Slater had a prison sentence imposed and then stayed in favor of probation. While on probation, he was arrested on three new charges. The department of corrections revoked his probation pretty quickly, but he didn’t get sent to prison: instead, he remained in the county jail for over three years while those new charges were pending. After a jury convicted him on on the new charges, he got three new concurrent prison sentences. The court of appeals now holds that Slater should be credited on those new sentences for the years he spent in jail awaiting trial.
The most basic reason is Wis. Stat. § 973.10(2)(b). That statute provides that for a revoked probationer with an imposed-and-stayed sentence, “the term of the sentence shall begin on the date the probationer enters the prison” (with Wis. Stat. § 973.155 providing credit against that sentence for any time served in the jail). So, during the time Slater was in the county jail, he was not serving his prison sentence, and was thus not barred from getting credit against the new sentence under State v. Beets, 124 Wis. 2d 372, 369 N.W.2d 382 (1985).
The court of appeals’ holding on this point is in line with its prior holdings in State v. Davis, 2017 WI App 55, 377 Wis. 2d 678, 901 N.W.2d 488, and State v. Presley, 2006 WI App 82, 292 Wis. 2d 734, 715 N.W.2d 713. The prior two cases involved people revoked from extended supervision, and were thus governed by Wis. Stat. § 304.072(4). But the language of that statute is functionally identical to that of § 973.10(2)(b), so the court says the same rule applies to probation revocations.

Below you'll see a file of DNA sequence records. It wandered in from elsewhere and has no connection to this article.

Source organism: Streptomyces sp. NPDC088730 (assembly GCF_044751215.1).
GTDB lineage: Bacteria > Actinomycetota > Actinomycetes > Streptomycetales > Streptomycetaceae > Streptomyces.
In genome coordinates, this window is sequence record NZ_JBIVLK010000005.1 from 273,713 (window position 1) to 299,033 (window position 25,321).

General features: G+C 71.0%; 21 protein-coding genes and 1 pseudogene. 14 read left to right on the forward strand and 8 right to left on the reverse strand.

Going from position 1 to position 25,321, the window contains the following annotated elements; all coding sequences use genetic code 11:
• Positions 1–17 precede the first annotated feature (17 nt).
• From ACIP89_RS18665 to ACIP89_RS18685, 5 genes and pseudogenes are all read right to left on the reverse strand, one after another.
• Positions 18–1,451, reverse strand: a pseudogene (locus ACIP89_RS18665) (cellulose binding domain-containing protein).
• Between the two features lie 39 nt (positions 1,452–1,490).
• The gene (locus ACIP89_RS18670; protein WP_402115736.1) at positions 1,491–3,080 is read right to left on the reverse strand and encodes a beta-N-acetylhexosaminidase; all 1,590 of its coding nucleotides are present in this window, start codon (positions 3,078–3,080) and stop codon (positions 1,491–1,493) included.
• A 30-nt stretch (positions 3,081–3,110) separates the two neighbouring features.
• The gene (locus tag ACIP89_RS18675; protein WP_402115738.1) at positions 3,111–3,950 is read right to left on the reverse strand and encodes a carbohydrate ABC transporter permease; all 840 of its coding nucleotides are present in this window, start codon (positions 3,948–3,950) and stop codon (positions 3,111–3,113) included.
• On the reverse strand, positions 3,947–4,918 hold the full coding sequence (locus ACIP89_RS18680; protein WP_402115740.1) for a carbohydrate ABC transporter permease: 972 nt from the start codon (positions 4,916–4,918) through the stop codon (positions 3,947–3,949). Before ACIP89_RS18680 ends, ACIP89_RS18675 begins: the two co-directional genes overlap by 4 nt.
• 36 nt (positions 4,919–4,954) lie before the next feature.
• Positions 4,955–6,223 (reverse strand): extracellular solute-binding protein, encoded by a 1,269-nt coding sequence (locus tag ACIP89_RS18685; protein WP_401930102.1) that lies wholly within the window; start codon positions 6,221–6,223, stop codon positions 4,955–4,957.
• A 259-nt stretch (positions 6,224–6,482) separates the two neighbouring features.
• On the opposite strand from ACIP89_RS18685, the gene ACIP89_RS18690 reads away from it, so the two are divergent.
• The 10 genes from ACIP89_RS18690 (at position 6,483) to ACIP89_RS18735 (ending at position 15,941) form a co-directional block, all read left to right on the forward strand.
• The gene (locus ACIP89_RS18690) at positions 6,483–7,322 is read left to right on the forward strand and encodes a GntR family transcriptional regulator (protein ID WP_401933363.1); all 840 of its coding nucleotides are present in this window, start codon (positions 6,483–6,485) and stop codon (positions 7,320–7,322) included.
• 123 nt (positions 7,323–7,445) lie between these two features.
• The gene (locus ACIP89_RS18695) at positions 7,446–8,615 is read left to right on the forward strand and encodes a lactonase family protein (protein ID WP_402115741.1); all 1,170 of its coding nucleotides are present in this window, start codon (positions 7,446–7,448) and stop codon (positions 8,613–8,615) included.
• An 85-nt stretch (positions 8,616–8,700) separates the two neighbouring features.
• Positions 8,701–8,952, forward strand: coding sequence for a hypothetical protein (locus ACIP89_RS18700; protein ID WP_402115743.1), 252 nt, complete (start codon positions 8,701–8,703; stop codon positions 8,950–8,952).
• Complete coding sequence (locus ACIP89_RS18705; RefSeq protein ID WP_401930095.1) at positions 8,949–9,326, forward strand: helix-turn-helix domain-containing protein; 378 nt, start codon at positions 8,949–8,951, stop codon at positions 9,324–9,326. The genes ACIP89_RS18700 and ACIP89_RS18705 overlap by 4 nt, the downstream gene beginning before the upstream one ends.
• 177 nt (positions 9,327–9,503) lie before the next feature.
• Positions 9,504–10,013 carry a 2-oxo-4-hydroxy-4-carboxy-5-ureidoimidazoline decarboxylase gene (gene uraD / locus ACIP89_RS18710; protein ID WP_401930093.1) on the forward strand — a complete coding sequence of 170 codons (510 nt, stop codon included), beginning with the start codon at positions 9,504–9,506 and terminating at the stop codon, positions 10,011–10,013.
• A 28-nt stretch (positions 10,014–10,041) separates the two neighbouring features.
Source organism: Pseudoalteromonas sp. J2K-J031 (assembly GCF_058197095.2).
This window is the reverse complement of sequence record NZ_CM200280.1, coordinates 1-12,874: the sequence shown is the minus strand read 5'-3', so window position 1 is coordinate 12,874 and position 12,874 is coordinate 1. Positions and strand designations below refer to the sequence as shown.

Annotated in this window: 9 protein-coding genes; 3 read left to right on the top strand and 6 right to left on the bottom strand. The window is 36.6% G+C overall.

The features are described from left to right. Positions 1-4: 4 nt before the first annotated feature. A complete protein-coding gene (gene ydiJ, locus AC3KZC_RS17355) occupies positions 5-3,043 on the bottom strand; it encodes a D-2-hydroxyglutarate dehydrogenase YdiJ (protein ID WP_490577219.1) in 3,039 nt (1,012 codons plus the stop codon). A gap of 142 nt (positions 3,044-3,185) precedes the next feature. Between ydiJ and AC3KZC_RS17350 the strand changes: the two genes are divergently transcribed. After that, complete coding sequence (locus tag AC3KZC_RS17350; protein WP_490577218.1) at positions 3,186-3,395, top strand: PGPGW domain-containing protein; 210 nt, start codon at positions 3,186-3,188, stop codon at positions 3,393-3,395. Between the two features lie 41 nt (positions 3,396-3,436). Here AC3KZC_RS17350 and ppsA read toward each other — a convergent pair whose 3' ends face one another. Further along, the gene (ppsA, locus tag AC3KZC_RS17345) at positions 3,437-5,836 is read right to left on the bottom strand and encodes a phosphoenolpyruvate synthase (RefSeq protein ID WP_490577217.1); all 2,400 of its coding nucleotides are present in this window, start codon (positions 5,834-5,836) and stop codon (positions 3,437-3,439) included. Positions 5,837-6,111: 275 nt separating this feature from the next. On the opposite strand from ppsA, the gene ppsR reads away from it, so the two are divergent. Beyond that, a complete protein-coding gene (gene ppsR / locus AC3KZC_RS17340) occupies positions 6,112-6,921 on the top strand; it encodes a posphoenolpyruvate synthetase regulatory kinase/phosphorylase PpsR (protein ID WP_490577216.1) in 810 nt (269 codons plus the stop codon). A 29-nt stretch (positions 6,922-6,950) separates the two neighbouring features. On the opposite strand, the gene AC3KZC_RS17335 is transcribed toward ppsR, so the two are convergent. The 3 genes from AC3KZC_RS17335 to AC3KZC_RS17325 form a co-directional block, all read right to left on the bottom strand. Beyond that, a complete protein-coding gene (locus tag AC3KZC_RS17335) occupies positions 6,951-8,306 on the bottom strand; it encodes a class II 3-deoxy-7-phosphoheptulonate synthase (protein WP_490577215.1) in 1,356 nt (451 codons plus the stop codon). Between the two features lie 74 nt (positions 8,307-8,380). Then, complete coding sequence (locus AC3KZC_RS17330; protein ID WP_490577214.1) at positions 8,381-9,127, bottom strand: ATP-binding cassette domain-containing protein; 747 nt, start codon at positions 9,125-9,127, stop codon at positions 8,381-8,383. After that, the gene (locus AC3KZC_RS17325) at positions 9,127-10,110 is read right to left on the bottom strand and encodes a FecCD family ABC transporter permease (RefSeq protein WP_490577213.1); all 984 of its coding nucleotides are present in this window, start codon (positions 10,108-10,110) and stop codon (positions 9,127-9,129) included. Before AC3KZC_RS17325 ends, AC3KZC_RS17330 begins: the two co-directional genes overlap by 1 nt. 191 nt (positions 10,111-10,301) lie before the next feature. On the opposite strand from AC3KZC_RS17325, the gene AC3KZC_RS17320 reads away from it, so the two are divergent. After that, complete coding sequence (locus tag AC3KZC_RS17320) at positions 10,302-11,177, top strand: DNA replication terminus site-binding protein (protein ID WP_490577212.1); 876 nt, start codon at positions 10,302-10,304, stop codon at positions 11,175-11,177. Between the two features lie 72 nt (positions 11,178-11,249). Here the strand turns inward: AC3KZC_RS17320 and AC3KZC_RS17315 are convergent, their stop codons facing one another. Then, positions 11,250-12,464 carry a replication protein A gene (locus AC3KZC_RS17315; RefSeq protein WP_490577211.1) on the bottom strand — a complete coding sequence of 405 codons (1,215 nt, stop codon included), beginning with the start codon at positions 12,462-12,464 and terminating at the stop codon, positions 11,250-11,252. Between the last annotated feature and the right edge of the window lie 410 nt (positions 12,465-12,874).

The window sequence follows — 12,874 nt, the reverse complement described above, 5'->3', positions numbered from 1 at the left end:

The court also rejects two other arguments offered by the state. The state claims that the trial court, when sentencing Mr. Slater on the new charges, intended its sentences on those to be consecutive to the one that had already been imposed and stayed. That argument falls to the nearly hundred-year-old rule of Application of McDonald, 178 Wis. 167, 171, 189 N.W. 1029 (1922): that a court’s silence on consecutive-versus-concurrent means that a sentence is concurrent.
The state also argues that Slater is foreclosed from asking for the credit at issue because his counsel, at the time of sentencing, agreed that he was entitled to less. This, the state says, makes it a case of invited error. The court of appeals notes that the invited error doctrine applies where a party’s shifting positions are “deliberate choice of strategy” and that here, there’s “no evidence that trial counsel’s agreement with the prosecutor’s representations was the result of anything other than a mistake.” (¶42). What’s more, State v. Kontny, 2020 WI App 30, 392 Wis. 2d 311, 943 N.W.2d 923, holds that a defendant’s prior agreement to an incorrect amount of credit does not bar a request for the proper amount. (¶¶43-45).